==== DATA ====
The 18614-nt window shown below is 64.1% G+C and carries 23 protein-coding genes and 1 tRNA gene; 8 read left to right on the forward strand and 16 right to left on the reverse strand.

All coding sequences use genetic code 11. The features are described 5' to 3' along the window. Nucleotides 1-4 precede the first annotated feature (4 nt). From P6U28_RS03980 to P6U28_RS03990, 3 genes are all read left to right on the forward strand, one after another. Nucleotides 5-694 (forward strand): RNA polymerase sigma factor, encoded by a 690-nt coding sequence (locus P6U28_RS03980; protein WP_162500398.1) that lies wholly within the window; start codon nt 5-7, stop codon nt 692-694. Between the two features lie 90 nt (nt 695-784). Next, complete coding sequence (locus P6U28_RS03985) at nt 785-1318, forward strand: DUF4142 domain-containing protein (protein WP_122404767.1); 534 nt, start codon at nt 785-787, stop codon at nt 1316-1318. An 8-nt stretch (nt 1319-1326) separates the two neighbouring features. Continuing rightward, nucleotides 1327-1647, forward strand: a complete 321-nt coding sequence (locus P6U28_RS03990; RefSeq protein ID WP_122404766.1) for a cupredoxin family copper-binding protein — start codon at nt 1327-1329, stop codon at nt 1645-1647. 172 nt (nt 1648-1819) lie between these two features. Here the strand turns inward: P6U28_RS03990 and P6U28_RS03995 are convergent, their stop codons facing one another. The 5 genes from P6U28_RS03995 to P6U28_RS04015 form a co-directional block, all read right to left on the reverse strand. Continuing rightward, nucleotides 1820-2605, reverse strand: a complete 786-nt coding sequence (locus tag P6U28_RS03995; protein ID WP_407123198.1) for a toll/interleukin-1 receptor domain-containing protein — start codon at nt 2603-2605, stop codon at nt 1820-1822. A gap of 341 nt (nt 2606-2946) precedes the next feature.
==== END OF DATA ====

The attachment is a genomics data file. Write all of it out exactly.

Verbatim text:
The 18614-nt window shown below is 64.1% G+C and carries 23 protein-coding genes and 1 tRNA gene; 8 read left to right on the forward strand and 16 right to left on the reverse strand.

All coding sequences use genetic code 11. The features are described 5' to 3' along the window. Nucleotides 1-4 precede the first annotated feature (4 nt). From P6U28_RS03980 to P6U28_RS03990, 3 genes are all read left to right on the forward strand, one after another. Nucleotides 5-694 (forward strand): RNA polymerase sigma factor, encoded by a 690-nt coding sequence (locus P6U28_RS03980; protein WP_162500398.1) that lies wholly within the window; start codon nt 5-7, stop codon nt 692-694. Between the two features lie 90 nt (nt 695-784). Next, complete coding sequence (locus P6U28_RS03985) at nt 785-1318, forward strand: DUF4142 domain-containing protein (protein WP_122404767.1); 534 nt, start codon at nt 785-787, stop codon at nt 1316-1318. An 8-nt stretch (nt 1319-1326) separates the two neighbouring features. Continuing rightward, nucleotides 1327-1647, forward strand: a complete 321-nt coding sequence (locus P6U28_RS03990; RefSeq protein ID WP_122404766.1) for a cupredoxin family copper-binding protein — start codon at nt 1327-1329, stop codon at nt 1645-1647. 172 nt (nt 1648-1819) lie between these two features. Here the strand turns inward: P6U28_RS03990 and P6U28_RS03995 are convergent, their stop codons facing one another. The 5 genes from P6U28_RS03995 to P6U28_RS04015 form a co-directional block, all read right to left on the reverse strand. Continuing rightward, nucleotides 1820-2605, reverse strand: a complete 786-nt coding sequence (locus tag P6U28_RS03995; protein ID WP_407123198.1) for a toll/interleukin-1 receptor domain-containing protein — start codon at nt 2603-2605, stop codon at nt 1820-1822. A gap of 341 nt (nt 2606-2946) precedes the next feature.